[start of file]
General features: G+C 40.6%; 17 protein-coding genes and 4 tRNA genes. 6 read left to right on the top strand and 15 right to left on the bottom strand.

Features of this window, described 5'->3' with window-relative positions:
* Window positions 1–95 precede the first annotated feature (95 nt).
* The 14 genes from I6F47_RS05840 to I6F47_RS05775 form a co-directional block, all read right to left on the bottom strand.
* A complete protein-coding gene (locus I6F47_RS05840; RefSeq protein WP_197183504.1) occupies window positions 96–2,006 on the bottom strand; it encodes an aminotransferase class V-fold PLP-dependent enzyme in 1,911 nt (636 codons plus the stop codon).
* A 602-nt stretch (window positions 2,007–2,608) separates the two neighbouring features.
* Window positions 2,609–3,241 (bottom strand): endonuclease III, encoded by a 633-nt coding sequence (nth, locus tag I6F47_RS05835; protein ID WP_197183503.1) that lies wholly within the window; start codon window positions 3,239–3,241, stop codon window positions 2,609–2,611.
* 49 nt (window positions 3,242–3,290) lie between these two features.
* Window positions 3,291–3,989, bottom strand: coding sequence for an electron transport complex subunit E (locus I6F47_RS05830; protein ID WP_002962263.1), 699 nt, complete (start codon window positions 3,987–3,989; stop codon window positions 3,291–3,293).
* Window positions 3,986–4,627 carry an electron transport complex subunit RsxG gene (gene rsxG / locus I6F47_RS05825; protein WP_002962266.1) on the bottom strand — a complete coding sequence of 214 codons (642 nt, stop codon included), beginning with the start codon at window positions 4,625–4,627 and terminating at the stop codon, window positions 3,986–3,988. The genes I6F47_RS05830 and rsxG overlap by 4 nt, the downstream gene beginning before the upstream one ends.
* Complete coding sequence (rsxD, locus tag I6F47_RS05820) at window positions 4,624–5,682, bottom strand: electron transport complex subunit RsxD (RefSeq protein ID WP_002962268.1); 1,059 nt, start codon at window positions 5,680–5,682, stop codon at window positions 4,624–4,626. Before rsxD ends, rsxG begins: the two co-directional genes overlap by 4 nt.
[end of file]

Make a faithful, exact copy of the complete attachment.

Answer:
General features: G+C 40.6%; 17 protein-coding genes and 4 tRNA genes. 6 read left to right on the top strand and 15 right to left on the bottom strand.

Features of this window, described 5'->3' with window-relative positions:
* Window positions 1–95 precede the first annotated feature (95 nt).
* The 14 genes from I6F47_RS05840 to I6F47_RS05775 form a co-directional block, all read right to left on the bottom strand.
* A complete protein-coding gene (locus I6F47_RS05840; RefSeq protein WP_197183504.1) occupies window positions 96–2,006 on the bottom strand; it encodes an aminotransferase class V-fold PLP-dependent enzyme in 1,911 nt (636 codons plus the stop codon).
* A 602-nt stretch (window positions 2,007–2,608) separates the two neighbouring features.
* Window positions 2,609–3,241 (bottom strand): endonuclease III, encoded by a 633-nt coding sequence (nth, locus tag I6F47_RS05835; protein ID WP_197183503.1) that lies wholly within the window; start codon window positions 3,239–3,241, stop codon window positions 2,609–2,611.
* 49 nt (window positions 3,242–3,290) lie between these two features.
* Window positions 3,291–3,989, bottom strand: coding sequence for an electron transport complex subunit E (locus I6F47_RS05830; protein ID WP_002962263.1), 699 nt, complete (start codon window positions 3,987–3,989; stop codon window positions 3,291–3,293).
* Window positions 3,986–4,627 carry an electron transport complex subunit RsxG gene (gene rsxG / locus I6F47_RS05825; protein WP_002962266.1) on the bottom strand — a complete coding sequence of 214 codons (642 nt, stop codon included), beginning with the start codon at window positions 4,625–4,627 and terminating at the stop codon, window positions 3,986–3,988. The genes I6F47_RS05830 and rsxG overlap by 4 nt, the downstream gene beginning before the upstream one ends.
* Complete coding sequence (rsxD, locus tag I6F47_RS05820) at window positions 4,624–5,682, bottom strand: electron transport complex subunit RsxD (RefSeq protein ID WP_002962268.1); 1,059 nt, start codon at window positions 5,680–5,682, stop codon at window positions 4,624–4,626. Before rsxD ends, rsxG begins: the two co-directional genes overlap by 4 nt.